Microsoft posted an impressive quarter on Thursday, with Vista and Office sales setting the pace. The software giant also issued a strong outlook for the current quarter and all of 2008 — something many of its fellow tech companies have been unable to do.
Microsoft’s earnings rose about 79 percent for the quarter that ended in December — its fiscal second quarter — and it boosted its outlook on strong demand from around the world for its operating system, productivity software and related products.
Earlier in the week, both Apple and eBay managed to post stronger-than-forecast earnings, but both saw their shares hammered by investors after they issued soft guidance looking ahead.
‘Strong Underlying Growth’
Microsoft bucked the trend by raising full-year and fiscal third-quarter outlooks, saying it would bring in earnings of US$1.85 to $1.88 per share for the full year on $59.9 billion to $60.5 billion in revenue. Analysts were calling for earnings of $1.81 per share and $59.36 billion in sales.
“Although clearly the risk of an economic slowdown exists, we have not seen any significant spillover to our businesses,” Chief Financial Office Chris Liddell said. “We continue to benefit from strong underlying growth in non-U.S. and emerging markets.
“No company is immune from macroeconomic factors, but overall we believe our business is extremely well positioned in the technology industry,” he added.
Microsoft broke records for revenue, operating income and earnings per share in the second quarter. The company had revenue of $16.37 billion in the quarter, up 30 percent from a year ago. Net income was $4.7 billion, or 50 cents per share, up about 79 percent year-over-year. Analysts had predicted $15.95 billion in revenue and 46 cents per share, on average.
“We are benefiting from the investments we’ve made over recent years,” Liddell said.
High on Vista
Microsoft shares were up 2 percent in early trading Friday to $33.95.
The company’s online services business saw growth, thanks in part to its acquisition of interactive advertising firm aQuantive. Revenue from online ad sales increased 38 percent, and would have been up 26 percent without the aQuantive impact. That division remained in the red, however, and Liddell said it would continue to be a part of the business that is the focus of investment going forward.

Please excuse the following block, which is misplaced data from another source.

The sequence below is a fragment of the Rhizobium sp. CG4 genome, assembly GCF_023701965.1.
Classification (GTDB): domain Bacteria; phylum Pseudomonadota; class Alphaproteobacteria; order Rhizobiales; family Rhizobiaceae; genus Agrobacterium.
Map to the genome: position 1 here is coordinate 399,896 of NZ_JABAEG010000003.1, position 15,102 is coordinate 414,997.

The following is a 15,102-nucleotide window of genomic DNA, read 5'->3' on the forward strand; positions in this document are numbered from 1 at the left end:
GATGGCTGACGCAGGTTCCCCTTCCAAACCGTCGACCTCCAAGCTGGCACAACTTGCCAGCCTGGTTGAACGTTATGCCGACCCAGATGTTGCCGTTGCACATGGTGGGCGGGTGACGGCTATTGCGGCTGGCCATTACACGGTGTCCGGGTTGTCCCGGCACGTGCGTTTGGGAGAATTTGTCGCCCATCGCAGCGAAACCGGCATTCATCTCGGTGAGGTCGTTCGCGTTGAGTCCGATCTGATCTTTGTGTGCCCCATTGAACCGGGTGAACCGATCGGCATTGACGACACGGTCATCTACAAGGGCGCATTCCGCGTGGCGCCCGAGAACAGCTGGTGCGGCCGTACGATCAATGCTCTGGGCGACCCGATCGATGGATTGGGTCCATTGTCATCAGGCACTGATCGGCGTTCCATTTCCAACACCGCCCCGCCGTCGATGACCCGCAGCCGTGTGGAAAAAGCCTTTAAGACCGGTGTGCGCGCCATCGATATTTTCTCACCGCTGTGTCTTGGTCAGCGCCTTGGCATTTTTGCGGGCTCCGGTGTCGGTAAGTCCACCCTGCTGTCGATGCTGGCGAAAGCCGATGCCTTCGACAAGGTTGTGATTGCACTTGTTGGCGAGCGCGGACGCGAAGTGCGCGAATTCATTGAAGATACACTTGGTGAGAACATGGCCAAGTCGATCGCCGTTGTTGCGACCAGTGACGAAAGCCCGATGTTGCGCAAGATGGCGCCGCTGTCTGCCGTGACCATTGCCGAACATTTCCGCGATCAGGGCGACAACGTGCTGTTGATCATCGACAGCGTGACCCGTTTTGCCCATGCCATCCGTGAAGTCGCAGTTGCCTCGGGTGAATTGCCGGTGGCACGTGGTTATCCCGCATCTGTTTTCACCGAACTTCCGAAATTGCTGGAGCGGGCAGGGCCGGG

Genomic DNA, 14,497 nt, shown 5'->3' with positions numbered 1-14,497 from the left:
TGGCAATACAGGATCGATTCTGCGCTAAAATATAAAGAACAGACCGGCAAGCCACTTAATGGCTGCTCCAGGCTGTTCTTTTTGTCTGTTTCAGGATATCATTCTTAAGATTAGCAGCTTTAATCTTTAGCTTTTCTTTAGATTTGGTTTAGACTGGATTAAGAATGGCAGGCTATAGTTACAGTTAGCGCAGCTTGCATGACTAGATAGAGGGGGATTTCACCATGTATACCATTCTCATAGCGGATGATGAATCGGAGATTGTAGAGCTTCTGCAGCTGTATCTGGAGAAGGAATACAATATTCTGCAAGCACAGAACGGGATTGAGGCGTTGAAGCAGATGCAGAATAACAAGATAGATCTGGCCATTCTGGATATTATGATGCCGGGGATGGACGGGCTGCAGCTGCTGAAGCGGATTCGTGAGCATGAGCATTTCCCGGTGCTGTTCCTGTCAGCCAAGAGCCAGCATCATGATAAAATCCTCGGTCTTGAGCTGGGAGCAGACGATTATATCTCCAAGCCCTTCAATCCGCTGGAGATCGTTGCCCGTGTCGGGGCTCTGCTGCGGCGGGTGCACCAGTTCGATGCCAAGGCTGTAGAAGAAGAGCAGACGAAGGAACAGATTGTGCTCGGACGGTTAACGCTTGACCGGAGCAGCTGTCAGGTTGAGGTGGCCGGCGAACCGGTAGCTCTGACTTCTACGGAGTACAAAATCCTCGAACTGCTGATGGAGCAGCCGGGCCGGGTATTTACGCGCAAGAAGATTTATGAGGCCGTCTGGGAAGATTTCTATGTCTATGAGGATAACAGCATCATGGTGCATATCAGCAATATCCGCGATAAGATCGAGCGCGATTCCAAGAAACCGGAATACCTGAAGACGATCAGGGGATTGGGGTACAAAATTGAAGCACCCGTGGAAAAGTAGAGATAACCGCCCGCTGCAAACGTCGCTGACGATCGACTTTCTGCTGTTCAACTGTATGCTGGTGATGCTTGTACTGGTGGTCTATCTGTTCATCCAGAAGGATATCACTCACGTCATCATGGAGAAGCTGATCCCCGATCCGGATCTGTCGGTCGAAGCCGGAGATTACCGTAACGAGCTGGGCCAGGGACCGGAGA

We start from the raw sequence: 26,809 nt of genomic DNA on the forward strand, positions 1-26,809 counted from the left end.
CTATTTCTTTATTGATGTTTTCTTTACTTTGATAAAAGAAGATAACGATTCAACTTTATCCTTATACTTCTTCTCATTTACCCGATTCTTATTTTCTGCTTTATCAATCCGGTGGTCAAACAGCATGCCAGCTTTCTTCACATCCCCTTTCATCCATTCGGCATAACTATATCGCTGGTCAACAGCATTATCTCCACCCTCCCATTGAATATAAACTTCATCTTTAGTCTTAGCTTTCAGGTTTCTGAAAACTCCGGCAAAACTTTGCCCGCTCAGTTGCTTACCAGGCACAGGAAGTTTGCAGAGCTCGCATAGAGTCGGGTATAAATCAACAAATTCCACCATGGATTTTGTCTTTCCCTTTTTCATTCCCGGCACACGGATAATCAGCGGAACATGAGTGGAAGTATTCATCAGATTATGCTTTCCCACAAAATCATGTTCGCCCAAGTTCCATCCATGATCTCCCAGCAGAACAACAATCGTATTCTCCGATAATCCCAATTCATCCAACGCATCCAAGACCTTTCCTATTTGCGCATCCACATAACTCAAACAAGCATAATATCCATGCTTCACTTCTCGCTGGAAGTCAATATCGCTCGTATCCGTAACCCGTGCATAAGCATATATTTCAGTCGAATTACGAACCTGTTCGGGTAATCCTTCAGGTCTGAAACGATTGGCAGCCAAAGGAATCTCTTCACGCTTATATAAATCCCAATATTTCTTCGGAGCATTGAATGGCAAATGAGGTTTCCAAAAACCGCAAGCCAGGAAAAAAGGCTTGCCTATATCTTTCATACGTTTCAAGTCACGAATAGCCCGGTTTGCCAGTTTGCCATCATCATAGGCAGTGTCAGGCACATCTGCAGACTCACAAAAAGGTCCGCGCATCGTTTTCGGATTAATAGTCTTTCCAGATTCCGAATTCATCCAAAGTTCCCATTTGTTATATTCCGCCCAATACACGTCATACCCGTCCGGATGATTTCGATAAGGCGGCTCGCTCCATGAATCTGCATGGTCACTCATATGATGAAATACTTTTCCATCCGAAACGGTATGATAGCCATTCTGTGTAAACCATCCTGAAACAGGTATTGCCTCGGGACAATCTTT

Microsoft’s entertainment and devices unit, which makes and sells the Xbox and Zune, saw sales rise 3 percent to $3.06 billion. The division, which had long been unprofitable, posted a profit of $357 million in the quarter. Xbox outsold the PlayStation 3 during the holiday period, Microsoft said, and third-party publishers are seeing strong demand for Xbox game titles.
Microsoft’s enterprise sale and server divisions both had double-digit revenue growth. The Microsoft Business Division saw sales jump 23 percent thanks to new versions of Office, SharePoint and Exchange.
Microsoft’s Vista version of Windows was the star, however. Microsoft has sold about 100 million Vista licenses so far and that number could grow considerably during 2008 as businesses replace more servers and PCs and as companies become more comfortable with the platform, Ovum IT Research Vice President David Mitchell told the E-Commerce Times.
“By the end of the year, Vista could be running on half of the personal computers in the world,” a level that should help put to rest any doubt about Microsoft’s larger position in the market, Mitchell said. “For all the talk of total cost of ownership and advantages of Linux and other alternatives, the fact is Microsoft has done a great job of delivering products that generate loyalty.”
Even as chief information officers weigh the options and the financial implications of adopting alternatives, they are comfortable with Microsoft’s track record. The release of a service pack for Vista later this year should help convince many enterprises holding back on an upgrade to take the plunge, he added.
Better by Comparison
“Clearly they’re in good financial shape,” Enderle Group analyst Rob Enderle told the E-Commerce Times. While Microsoft had been seen as a mature, safe company while other tech firms were growing much faster, circumstances may help change that perception. “Over the last few years, much of their revenue has been almost institutionalized because it’s built on large-scale enterprise agreements. On one hand, that means it doesn’t change that much, but on the other hand, it means it may be relatively bulletproof when economic conditions change.
“The fact that they’re managing their portfolio reasonably well might allow them to weather any intermediate economic storms,” he added.
Microsoft’s results should bode well for PC makers such as Dell and HP, both of which report next month.
Meanwhile, Microsoft executives are scheduled to meet with analysts next week, with Liddell saying the company would use the occasion to lay out future strategy. That road map will include the time frame during which cofounder Bill Gates plans to step back from day-to-day involvement with the company.
Enderle is not expecting any major surprises from that meeting, but expects Microsoft to try to focus attention on the ways it can outperform Google.
“They’re increasingly being compared to Google and, as Yahoo knows, it’s awful hard to be compared to Google,” he noted. “They’re not a direct competitor, and I expect them to talk about being a bit more aggressive in areas such as software as a service where they don’t necessarily overlap with Google and try to differentiate themselves.”